Industryweek 13147 Oil Refinery 595 T

US Oil Industry Becomes Refiner to the World as Exports Boom

March 6, 2017
U.S. companies last year exported a record 3 million barrels a day of refined products, more than double the 1.3 million barrels a day shipped a decade ago.

When PBF Energy Inc. (IW 500/84) scooped up a refinery from Exxon Mobil Corp. on the Mississippi River in 2015, it wasted no time sprucing up the plant with an eye toward quickly resuming lucrative fuel exports.

Within three months, PBF was ready to load its first tanker for shipment abroad. By late last year, the New Jersey-based company was exporting 22,000 barrels a day of fuel, or 16% of that refinery’s output. Now, it wants to boost that to almost 25%.

PBF isn’t alone in this push. From major producers such as Chevron Corp. to specialized refiners including  Valero Energy Corp., the U.S. refining industry has shifted its game over the last five years, taking advantage of gaps left by struggling refiners in Latin America, Africa and Asia. Along the way, it’s transforming what had long been a largely domestic business into a new global venture.

"U.S. refiners are now the refiners for the world," said Ivan Sandrea, head of Sierra Oil & Gas, which is planning to build infrastructure to import U.S. fuels into Mexico.

U.S. companies last year exported a record 3 million barrels a day of refined products, more than double the 1.3 million barrels a day shipped a decade ago, according to data from the Energy Information Administration. Gasoline led the surge, with exports hitting an all-time high of almost 1 million barrels a day in December, up tenfold from a decade ago.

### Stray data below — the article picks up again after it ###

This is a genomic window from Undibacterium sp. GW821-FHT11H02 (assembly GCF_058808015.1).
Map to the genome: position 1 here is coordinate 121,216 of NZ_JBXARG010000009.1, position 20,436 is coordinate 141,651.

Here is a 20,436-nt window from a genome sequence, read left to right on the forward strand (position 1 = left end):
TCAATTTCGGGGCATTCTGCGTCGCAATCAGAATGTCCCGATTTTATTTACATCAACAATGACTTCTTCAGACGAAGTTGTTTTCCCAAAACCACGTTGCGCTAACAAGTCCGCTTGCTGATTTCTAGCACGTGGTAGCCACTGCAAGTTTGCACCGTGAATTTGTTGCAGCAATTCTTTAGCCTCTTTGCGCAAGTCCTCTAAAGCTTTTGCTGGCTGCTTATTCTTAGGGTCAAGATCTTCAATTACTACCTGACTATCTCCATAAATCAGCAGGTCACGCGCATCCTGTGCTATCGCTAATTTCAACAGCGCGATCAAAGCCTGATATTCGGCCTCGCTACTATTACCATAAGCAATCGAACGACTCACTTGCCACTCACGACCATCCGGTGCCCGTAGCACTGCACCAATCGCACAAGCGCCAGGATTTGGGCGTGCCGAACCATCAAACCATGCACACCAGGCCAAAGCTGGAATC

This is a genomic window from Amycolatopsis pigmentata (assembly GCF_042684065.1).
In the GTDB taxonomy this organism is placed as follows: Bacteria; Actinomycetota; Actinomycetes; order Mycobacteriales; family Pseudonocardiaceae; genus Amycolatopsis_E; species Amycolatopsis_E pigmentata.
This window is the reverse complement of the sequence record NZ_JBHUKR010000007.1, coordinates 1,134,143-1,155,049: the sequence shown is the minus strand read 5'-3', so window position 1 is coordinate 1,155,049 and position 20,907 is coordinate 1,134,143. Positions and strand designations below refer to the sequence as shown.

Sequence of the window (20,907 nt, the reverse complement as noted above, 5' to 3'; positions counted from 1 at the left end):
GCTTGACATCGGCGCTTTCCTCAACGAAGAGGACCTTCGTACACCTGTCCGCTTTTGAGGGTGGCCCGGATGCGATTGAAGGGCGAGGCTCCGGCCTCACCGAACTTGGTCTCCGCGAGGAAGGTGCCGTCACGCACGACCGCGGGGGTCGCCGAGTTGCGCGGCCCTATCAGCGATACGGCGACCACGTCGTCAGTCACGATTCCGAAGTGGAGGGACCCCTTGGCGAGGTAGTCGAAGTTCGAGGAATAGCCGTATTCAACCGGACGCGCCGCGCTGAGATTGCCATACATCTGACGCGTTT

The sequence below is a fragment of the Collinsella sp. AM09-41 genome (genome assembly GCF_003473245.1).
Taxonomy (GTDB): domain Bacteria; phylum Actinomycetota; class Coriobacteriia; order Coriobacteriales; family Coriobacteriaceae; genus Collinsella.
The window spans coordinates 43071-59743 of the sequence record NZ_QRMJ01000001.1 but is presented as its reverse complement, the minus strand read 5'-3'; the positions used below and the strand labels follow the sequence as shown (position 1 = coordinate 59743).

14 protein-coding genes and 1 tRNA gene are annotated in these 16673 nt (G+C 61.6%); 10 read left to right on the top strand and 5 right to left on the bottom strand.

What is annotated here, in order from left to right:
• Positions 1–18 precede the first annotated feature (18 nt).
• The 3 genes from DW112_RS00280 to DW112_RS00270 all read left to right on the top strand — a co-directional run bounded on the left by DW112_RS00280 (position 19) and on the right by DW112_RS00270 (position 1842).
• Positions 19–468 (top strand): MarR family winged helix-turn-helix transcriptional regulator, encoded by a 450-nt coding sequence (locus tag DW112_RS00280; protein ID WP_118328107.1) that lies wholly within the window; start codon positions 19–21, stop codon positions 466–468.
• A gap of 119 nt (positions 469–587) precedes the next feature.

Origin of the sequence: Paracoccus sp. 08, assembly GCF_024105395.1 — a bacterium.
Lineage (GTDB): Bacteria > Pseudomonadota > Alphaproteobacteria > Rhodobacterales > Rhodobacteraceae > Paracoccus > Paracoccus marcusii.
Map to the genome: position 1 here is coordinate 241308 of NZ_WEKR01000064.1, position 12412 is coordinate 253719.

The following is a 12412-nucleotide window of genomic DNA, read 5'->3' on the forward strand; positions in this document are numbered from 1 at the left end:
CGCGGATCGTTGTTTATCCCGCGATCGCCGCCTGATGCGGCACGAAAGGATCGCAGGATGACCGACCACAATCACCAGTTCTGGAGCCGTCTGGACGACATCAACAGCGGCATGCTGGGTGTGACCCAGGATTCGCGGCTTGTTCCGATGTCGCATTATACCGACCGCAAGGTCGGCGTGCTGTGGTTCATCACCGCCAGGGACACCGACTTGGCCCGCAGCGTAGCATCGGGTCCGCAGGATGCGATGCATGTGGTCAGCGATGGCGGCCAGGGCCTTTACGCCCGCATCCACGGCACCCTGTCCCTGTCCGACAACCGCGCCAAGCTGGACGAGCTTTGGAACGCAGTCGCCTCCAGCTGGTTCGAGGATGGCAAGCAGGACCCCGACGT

Redrawing the Energy Map

The export boom, together with surging domestic shale oil output, has redrawn the global energy map. The U.S. a decade ago reported annual net imports of crude and refined products of 12.4 million barrels a day. Last year, it received a net 4.8 million barrels a day, the lowest since 1985. In late 2016, the U.S. exported more crude and refined products to Latin America than it imported from the region -- a first.

The industry is embracing the new overseas fuel markets.

Take Exxon. When it updated investors on its strategy last week, it showed a chart of its integrated business. Over a map of Texas, photographs of oil pump-jacks, pipelines, refiners and, ultimately, tankers with arrows pointing toward Europe, South America and Asia displayed the importance of the export market.

Mexico is emblematic of the shifting landscape. The Latin American country relied on U.S. gasoline last year for nearly 50% of its total consumption as refineries operated by state-owned oil giant Petroleos Mexicanos (Pemex) malfunctioned. In December, Mexico imported a record high of 1.2 million barrels a day of U.S. fuels, particularly gasoline.

While Mexico is an example of the strong overseas demand for U.S. fuels, it also represents the danger American refiners face longer term. Mexican fuel demand isn’t booming, which means U.S. refiners are merely filling a gap left by domestic inefficiency.